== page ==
typed as a "Brazilian" distributed hierarchical lazy map- 
ping strategy modelled after Internet namespace servers. 
Again, this will scale at least as well as the Internet has 
scaled. 

We believe that our most significant contribution is 
our incorporation of class information into a delegation- 
based inheritance system, yielding what we call a class- 
based delegation system. We know of no other distributed 
object system that has wed these traditionally rivaled 
approaches of delegation and class inheritance. 

Moreover, we found that class-based delegation facili- 
tates several novel issues arising from remote delegation 
which have heretofore been unaddressed by the object- 
oriented community. For example, we are unaware 
of previous work in accelerating delegation through 
compile-time class analysis in a setting where classes 
themselves may be remote (and hence, compile-time 
opaque). In addition, we have also introduced a novel 
notion of message deferral which permits graceful degra- 
dation of object behavior and system availability as re- 
mote sites go down while paying heed to the safety and 
propriety of certain deferral. 

8 Future Work 

There are many directions for further development of 
MIT SchMUSE. Roughly, these include object migra- 
tion, enhanced concurrency, access control, and commu- 
nication security. 

Foremost on our agenda is investigating mechanisms 
for allowing objects to migrate from one realm to an- 
other. We will likely follow the fine work of the Emer- 
ald Project [Jul et al. 88] [Jul 88], including their for- 
warding address strategy [Fowler 86] [Fowler 85] (for 
"snapping" RealmTickets in stale ObjectTickets to 
point to the new realm where the object has moved) 
as well as their distributed garbage collection algo-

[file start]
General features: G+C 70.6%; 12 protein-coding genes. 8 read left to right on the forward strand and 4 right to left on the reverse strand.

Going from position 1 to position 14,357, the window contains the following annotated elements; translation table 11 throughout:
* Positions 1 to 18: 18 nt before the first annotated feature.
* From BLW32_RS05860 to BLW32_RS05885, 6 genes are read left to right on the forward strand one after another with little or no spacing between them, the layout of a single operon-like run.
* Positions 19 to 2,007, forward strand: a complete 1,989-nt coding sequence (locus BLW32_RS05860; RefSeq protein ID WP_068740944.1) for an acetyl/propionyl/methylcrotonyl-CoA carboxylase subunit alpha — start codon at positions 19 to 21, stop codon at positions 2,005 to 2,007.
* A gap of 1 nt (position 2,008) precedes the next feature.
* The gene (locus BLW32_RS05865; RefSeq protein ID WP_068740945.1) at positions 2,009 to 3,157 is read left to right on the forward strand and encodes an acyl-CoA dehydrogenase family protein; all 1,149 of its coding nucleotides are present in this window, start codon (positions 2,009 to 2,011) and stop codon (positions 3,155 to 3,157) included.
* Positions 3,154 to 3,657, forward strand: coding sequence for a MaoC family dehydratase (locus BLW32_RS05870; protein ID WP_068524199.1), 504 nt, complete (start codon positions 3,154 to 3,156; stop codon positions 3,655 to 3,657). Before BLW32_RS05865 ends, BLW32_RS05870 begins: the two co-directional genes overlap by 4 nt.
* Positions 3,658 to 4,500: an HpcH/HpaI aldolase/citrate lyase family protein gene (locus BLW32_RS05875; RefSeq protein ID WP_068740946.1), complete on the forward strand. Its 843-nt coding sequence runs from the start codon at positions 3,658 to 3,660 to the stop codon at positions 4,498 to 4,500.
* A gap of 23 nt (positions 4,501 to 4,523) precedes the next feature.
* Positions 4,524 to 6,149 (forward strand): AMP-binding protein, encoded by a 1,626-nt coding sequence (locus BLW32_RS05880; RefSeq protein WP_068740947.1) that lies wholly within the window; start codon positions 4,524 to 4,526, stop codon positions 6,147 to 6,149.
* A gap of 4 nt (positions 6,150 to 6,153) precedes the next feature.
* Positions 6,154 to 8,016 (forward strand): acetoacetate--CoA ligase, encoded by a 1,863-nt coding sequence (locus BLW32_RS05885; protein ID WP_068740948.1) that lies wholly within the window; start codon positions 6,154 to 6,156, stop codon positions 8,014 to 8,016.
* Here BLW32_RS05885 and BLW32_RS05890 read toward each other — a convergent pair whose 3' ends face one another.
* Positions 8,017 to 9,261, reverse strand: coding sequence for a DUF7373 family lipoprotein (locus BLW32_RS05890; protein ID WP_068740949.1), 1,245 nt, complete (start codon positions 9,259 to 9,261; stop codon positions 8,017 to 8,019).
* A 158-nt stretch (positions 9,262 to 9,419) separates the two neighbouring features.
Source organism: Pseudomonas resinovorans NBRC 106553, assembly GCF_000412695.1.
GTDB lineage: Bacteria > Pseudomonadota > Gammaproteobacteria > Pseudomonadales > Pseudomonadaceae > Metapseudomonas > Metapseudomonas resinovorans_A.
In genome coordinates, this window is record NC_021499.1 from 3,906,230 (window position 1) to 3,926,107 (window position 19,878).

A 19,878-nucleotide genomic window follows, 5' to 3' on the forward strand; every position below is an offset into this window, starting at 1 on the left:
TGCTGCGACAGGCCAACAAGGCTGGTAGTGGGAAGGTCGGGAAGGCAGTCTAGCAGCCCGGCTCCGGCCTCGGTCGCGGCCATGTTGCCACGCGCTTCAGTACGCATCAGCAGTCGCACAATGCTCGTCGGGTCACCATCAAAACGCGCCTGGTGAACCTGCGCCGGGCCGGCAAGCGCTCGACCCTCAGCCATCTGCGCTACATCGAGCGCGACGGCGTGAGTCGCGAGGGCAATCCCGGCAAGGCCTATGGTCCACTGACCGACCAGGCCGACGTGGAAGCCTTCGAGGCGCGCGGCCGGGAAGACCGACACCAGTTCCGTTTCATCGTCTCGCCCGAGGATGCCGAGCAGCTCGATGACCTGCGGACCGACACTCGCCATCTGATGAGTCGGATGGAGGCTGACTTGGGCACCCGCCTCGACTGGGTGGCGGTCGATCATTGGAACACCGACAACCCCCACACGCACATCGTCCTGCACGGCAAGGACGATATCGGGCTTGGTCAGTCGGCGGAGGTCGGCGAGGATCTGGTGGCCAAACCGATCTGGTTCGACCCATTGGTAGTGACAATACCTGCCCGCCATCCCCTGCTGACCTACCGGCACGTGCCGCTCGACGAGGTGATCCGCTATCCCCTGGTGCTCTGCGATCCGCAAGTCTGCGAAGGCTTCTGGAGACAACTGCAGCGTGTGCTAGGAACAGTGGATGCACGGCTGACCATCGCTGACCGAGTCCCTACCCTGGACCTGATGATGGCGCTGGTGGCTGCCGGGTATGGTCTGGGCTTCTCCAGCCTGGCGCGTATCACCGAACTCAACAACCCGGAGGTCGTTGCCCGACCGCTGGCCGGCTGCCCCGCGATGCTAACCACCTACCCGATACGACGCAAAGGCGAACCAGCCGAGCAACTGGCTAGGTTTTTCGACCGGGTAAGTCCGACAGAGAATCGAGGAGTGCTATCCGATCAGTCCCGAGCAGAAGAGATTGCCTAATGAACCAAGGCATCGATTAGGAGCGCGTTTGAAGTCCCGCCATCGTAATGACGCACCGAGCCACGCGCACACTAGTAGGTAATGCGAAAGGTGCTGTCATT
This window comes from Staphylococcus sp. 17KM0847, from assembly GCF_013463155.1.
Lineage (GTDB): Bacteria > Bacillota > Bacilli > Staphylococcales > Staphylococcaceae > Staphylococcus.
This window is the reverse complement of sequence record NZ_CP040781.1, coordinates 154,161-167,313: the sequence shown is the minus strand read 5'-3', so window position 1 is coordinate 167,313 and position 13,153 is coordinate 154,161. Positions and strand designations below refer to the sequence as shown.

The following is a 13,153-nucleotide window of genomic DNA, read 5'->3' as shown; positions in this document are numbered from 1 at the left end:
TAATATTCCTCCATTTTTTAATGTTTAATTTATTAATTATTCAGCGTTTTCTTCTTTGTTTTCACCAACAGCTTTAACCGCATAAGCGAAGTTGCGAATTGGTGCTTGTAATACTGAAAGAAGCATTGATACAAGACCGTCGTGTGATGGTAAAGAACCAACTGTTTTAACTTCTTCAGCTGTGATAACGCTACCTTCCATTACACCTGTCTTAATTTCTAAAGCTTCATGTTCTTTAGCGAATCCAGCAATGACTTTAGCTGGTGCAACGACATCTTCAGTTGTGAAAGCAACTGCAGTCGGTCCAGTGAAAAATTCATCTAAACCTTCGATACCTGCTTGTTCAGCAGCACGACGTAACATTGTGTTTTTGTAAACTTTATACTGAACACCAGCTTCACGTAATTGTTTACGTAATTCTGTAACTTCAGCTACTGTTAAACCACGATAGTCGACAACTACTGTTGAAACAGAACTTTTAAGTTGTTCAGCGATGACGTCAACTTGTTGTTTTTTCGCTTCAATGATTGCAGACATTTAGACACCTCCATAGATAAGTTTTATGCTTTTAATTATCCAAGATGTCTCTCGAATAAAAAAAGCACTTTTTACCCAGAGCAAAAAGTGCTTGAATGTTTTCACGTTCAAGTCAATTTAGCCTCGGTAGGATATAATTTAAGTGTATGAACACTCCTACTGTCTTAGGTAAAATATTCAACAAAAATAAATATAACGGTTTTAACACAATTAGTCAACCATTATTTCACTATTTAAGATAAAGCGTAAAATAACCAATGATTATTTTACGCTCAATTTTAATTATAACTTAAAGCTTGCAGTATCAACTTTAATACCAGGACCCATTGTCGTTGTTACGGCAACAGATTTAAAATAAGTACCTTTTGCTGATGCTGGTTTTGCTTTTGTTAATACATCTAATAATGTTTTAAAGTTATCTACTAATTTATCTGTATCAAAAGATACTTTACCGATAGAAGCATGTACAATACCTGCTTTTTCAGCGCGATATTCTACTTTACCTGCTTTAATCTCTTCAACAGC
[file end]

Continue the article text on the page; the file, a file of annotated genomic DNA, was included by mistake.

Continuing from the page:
rithm [Vestal 87] (to GC stale forwarding addresses). Of 
course, distributed GC is valuable for automatic stor- 
age reclamation in general anyway so that space quo- 
tas with manual object de-allocation do not have to be 
imposed on users. Although the above citations give 
the impression that each of these extensions is a solved 
problem, actually implementing them should prove a re- 
spectable engineering task. More recent advances in dis- 
tributed GC should prove helpful [Detlefs 90] [VAT 92] 
[Maheshwari 93] . 

Also, we would like to support a higher degree of con- 
currency in the SchMUSE network by providing a true 
transaction-based mechanism for our message passing. 
(Currently, our messages are not even atomic in that par- 
tially completed messages which fail do not back out). 
We will likely pursue a design based on nested trans- 
actions [Moss 81], possibly with some degree of opti- 
mistic concurrency among concurrent transactions. This 
should prove a fairly challenging task. 

Next, the present prototype of the SchMUSE pro- 
vides a fairly exotic locking strategy for object access 
control. This is documented in [Cohen 93]. At present, 
however, it provides only fine- and coarse-grained lock- 
ing (namely, instance locking per message and instance 



locking per instance creator) . We would like to extend it 
to provide medium-grained locking as well (that is, lock- 
ing per instance). This is a straightforward extension. 

Our initial implementation uses [Adams & Rees 88] 
style method delegation. We intend to look into a 
more DYLAN-like generic function method specialization 
mechanism for overriding default class methods. 

Finally, it would also be interesting to support net- 
work privacy by encrypting messages and their results as 
they are shipped between SchMUSE sites. This should 
prove a fairly painless extension. 

Credit and Acknowledgments 

Prof. Hal Abelson initially proposed exploring the idea 
of a ScHEME-based MOO-like language modelled after 
Xerox PARC Lambda-MOO but with distributed delega- 
tion. Michael Blair and Natalya Cohen drafted an initial 
design built atop Brian Zuzga's TCP/IP-based message- 
passing communication substrate. David LaMacchia 
later joined the design team and assisted in the realm 
resolution design. All members of the SchMUSE team 
assisted in our on-going prototype implementation. 

Several members of our Summer '92 MIT Scheme 
Team assisted in alpha-testing the design and imple- 
mentation and, consequently, provided very valued feed- 
back. They include Joseph Boerges, Greg MacLarin, and 
Prof. Eric Grimson. 

We would like to thank Abelson and Grimson for their 
encouragement and support in pursuing this project and 
in writing this report. Their guidance (and funding) has 
proved invaluable. 

And finally, we thank the conference referees for their 
helpful comments and constructive feedback.